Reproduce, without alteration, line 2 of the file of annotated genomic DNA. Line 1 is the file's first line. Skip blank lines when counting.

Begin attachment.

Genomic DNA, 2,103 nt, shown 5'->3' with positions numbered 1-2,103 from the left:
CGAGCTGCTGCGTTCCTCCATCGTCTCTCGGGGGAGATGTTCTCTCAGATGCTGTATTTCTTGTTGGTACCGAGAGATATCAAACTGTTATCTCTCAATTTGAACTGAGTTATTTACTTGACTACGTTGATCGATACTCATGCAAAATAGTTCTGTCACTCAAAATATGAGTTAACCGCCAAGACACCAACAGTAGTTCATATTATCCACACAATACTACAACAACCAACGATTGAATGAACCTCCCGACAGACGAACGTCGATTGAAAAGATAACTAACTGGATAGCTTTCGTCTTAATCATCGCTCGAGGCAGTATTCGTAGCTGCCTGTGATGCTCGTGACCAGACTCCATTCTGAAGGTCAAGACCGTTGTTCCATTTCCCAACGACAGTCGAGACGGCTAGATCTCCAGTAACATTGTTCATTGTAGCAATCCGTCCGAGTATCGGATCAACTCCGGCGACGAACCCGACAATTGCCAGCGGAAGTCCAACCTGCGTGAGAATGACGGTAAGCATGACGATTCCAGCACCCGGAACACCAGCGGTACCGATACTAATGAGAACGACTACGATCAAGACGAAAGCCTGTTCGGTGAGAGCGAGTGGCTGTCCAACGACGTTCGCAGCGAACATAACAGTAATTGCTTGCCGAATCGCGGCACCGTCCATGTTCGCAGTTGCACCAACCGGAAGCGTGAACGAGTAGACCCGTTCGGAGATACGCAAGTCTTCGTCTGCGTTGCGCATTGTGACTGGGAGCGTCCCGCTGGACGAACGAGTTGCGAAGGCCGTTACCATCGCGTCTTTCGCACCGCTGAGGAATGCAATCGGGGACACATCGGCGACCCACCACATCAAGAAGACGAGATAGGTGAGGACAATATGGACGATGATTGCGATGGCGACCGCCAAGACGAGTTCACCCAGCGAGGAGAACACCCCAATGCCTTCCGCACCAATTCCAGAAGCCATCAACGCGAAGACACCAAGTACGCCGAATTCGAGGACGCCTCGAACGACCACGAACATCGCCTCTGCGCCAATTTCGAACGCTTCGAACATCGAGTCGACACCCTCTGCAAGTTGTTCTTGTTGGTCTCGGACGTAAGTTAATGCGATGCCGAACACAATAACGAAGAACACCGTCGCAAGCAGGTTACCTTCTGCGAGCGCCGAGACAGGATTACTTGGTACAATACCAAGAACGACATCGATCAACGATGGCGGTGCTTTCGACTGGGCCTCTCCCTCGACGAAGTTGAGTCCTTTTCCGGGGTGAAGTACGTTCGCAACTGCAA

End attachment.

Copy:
CGAGCTGCTGCGTTCCTCCATCGTCTCTCGGGGGAGATGTTCTCTCAGATGCTGTATTTCTTGTTGGTACCGAGAGATATCAAACTGTTATCTCTCAATTTGAACTGAGTTATTTACTTGACTACGTTGATCGATACTCATGCAAAATAGTTCTGTCACTCAAAATATGAGTTAACCGCCAAGACACCAACAGTAGTTCATATTATCCACACAATACTACAACAACCAACGATTGAATGAACCTCCCGACAGACGAACGTCGATTGAAAAGATAACTAACTGGATAGCTTTCGTCTTAATCATCGCTCGAGGCAGTATTCGTAGCTGCCTGTGATGCTCGTGACCAGACTCCATTCTGAAGGTCAAGACCGTTGTTCCATTTCCCAACGACAGTCGAGACGGCTAGATCTCCAGTAACATTGTTCATTGTAGCAATCCGTCCGAGTATCGGATCAACTCCGGCGACGAACCCGACAATTGCCAGCGGAAGTCCAACCTGCGTGAGAATGACGGTAAGCATGACGATTCCAGCACCCGGAACACCAGCGGTACCGATACTAATGAGAACGACTACGATCAAGACGAAAGCCTGTTCGGTGAGAGCGAGTGGCTGTCCAACGACGTTCGCAGCGAACATAACAGTAATTGCTTGCCGAATCGCGGCACCGTCCATGTTCGCAGTTGCACCAACCGGAAGCGTGAACGAGTAGACCCGTTCGGAGATACGCAAGTCTTCGTCTGCGTTGCGCATTGTGACTGGGAGCGTCCCGCTGGACGAACGAGTTGCGAAGGCCGTTACCATCGCGTCTTTCGCACCGCTGAGGAATGCAATCGGGGACACATCGGCGACCCACCACATCAAGAAGACGAGATAGGTGAGGACAATATGGACGATGATTGCGATGGCGACCGCCAAGACGAGTTCACCCAGCGAGGAGAACACCCCAATGCCTTCCGCACCAATTCCAGAAGCCATCAACGCGAAGACACCAAGTACGCCGAATTCGAGGACGCCTCGAACGACCACGAACATCGCCTCTGCGCCAATTTCGAACGCTTCGAACATCGAGTCGACACCCTCTGCAAGTTGTTCTTGTTGGTCTCGGACGTAAGTTAATGCGATGCCGAACACAATAACGAAGAACACCGTCGCAAGCAGGTTACCTTCTGCGAGCGCCGAGACAGGATTACTTGGTACAATACCAAGAACGACATCGATCAACGATGGCGGTGCTTTCGACTGGGCCTCTCCCTCGACGAAGTTGAGTCCTTTTCCGGGGTGAAGTACGTTCGCAACTGCAA